Evers continues work to maintain front-runner position

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EAU CLAIRE, Wis. (WEAU) -- Tony Evers said it's time for Democrats to come together and support him as the party's front-runner in the race for governor.

During a stop in Eau Claire on Wednesday, the state’s superintendent said “it's my DNA" as a reason for positioning himself as the only one who could mount a successful state-wide campaign.

The latest Marquette Law School poll released last week showed Evers remaining the top Democrat in the field, with 25 percent of likely voters said they'll vote for him in the primary on August 14th.

“I think it’s a huge advantage for me that I have won three times statewide,” he said “I've never lost a county in northern or central Wisconsin. Last time I ran (in 2017), I won 70 of 72 counties. So, that’s important to me.

"Right now, we're so polarized at the state. I believe one of my most fervent hopes is that one of the first things we can do after I'm governor is actually accomplish something around areas where there is common ground."

This week's news on the state's business front may further polarize that ground. Monday, Milwaukee-based Harley-Davidson said it would shift some motorcycle production overseas - a result of tariffs between the U.S. and the European Union.

"The interest of the United States is not to put more tariffs on, but rather, to create a level playing field where there are no tariffs in the future,” Walker said to the press Monday, after the announcement was made. “Whether its Harley-Davidson, whether its an agriculture entity, whether its a manufacturer, that's really got to be our endgame."

That playing field will soon include Asian tech giant Foxconn. Walker will be joined by President Trump on Thursday to break ground on a $10 billion factory complex to be built in Racine county.

Evers says Walker's moves signal more of an allegiance for the Trump administration and the Badger State.

“I was with a good successful farmer just before I came here, and he has talking about the fact that how what's going on in his industry right now is absolutely being affected, with all sorts of costs in revenue is making business shaky for him,” he said.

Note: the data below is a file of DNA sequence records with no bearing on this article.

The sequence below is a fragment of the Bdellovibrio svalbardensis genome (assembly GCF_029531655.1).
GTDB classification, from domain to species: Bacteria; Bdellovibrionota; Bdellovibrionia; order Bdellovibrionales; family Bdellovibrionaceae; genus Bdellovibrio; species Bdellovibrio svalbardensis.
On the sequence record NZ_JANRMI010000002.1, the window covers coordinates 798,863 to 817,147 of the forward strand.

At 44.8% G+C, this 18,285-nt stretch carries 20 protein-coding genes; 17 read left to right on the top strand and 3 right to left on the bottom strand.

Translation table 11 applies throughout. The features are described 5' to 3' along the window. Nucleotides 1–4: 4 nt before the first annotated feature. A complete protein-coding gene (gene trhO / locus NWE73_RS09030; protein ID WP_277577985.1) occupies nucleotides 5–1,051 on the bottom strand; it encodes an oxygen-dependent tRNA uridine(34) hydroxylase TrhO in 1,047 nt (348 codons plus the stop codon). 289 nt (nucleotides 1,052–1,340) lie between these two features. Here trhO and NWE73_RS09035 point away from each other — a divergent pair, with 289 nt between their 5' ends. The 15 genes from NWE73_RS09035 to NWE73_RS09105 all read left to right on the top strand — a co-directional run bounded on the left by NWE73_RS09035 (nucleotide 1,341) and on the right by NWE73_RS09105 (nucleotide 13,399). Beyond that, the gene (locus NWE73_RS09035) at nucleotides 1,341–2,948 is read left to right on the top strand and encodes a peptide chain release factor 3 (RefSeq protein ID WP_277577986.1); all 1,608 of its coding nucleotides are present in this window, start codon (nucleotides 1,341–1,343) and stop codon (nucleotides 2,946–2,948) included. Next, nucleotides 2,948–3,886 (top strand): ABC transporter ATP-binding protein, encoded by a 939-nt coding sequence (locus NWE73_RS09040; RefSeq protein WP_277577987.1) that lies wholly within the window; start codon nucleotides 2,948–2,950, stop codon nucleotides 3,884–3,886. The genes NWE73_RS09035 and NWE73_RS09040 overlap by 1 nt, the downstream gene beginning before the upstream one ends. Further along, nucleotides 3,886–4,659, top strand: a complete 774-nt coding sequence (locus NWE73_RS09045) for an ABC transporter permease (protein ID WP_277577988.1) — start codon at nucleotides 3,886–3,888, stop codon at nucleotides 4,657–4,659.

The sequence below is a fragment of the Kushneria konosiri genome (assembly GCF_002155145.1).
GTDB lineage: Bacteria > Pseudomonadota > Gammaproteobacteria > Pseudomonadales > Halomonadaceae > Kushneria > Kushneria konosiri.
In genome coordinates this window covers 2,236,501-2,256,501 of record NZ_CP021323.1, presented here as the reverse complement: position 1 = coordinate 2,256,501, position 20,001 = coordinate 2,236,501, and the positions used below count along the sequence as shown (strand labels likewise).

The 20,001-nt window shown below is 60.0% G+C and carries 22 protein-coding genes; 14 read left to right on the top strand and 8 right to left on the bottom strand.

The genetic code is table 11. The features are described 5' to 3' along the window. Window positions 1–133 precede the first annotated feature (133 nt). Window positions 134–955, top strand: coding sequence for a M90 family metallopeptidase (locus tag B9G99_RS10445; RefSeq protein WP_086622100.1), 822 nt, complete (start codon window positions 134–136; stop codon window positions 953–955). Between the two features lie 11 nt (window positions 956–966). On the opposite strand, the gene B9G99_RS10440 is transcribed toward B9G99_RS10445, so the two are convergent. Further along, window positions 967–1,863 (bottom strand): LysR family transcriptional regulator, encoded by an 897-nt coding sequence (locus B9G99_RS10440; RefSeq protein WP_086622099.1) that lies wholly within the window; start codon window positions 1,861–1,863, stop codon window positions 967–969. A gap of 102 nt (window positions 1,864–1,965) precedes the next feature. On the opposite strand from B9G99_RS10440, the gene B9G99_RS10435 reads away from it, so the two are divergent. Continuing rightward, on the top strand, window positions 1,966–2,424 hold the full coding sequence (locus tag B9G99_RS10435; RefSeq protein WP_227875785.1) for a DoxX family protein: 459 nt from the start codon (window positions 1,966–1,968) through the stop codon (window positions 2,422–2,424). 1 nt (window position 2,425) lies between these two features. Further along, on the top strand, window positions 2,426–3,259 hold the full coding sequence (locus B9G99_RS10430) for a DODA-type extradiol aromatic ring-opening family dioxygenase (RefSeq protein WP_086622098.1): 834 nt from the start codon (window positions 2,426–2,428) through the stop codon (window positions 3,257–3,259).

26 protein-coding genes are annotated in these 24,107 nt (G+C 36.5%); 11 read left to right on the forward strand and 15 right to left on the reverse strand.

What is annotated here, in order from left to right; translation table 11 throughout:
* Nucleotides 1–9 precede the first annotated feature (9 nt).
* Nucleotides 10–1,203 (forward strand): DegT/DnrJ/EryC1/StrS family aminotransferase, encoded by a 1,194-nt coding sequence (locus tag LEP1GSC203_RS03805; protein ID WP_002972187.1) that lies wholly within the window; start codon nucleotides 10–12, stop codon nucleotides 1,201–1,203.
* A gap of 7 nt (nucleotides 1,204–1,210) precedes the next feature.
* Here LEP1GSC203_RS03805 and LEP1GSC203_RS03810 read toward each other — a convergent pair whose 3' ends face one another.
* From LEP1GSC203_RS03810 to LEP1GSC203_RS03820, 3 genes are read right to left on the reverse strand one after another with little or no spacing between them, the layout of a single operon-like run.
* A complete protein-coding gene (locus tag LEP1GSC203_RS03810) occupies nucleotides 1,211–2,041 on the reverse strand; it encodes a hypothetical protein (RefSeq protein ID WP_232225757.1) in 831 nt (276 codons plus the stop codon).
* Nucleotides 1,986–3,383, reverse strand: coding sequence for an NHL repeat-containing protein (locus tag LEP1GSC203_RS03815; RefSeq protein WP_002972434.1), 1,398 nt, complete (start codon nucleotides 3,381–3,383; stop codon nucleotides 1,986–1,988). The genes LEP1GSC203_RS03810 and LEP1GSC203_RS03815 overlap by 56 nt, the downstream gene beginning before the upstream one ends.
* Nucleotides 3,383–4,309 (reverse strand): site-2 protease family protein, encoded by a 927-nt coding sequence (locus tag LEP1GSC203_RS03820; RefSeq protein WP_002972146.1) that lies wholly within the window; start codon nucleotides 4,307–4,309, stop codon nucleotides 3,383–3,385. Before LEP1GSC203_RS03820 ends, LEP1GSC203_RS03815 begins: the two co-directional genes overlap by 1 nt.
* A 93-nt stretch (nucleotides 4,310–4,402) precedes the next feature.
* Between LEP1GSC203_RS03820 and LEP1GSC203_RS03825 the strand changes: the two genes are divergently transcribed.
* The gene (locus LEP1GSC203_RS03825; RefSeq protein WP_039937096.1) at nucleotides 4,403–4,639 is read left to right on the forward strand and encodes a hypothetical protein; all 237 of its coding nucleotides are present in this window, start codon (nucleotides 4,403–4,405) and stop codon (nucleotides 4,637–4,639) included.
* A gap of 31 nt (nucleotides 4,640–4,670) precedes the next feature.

"He has to stand up for the state, or then run for president again, for God sakes. He's Wisconsin's Governor. He should be standing up for the people of Wisconsin."

Brian Westrate, the GOP chair for Wisconsin’s 3rd Congressional District dismissed that notion.

“I believe that were Foxconn moving into Illinois, (Trump) would be going to Illinois for the groundbreaking of that, or to California or to New York,” he said to WEAU 13 News on Wednesday. “This is a huge win for the country, in addition to being a huge win for Wisconsin.

Earlier Wednesday, Evers scored a win in the state Supreme Court. The ruling allows him to hire his own attorney – rather than be represented by the state Department of Justice – in a case challenging his authority as state superintendent.

The lawsuit alleges Evers has been writing school regulations without approval from Walker or his administration in violation of state law. Evers said "common sense prevailed" in the high court’s ruling and that the case has a direct tie-in to his campaign against Walker.

"It's about taking away the state superintendent's authority around making administrative rules,” he said. “Now, they found in favor of me last time and I believe they're going to do that again, but the fact that it keeps coming up leads me to believe that it's Walker making this around the race for governor."

Evers was in Eau Claire on Wednesday with state representative Dana Wachs, who recently dropped out in the race for the Democrat nomination.
“He understands how to get things through a legislature. He understands what it's like to run a large organization of bureaucracy and I think he's going to be a great governor,” Wachs said to WEAU 13 News on Wednesday.

A large field of candidates is still in the mix for the next seven weeks, fighting for the right to square off against Walker, forcing Evers to keep his eyes on the next two elections.

"The size of the campaign is immaterial to me with who’s running, because it is about who will eventually beat Scott Walker,” he said. “The issues of the campaign are relatively narrow. We're all Democrats, so that we won't find a wide diversion of issues,” Evers said. “The wide diversion of issues are between Scott Walker and me. So we're focusing on the primary, but we're absolutely working towards November."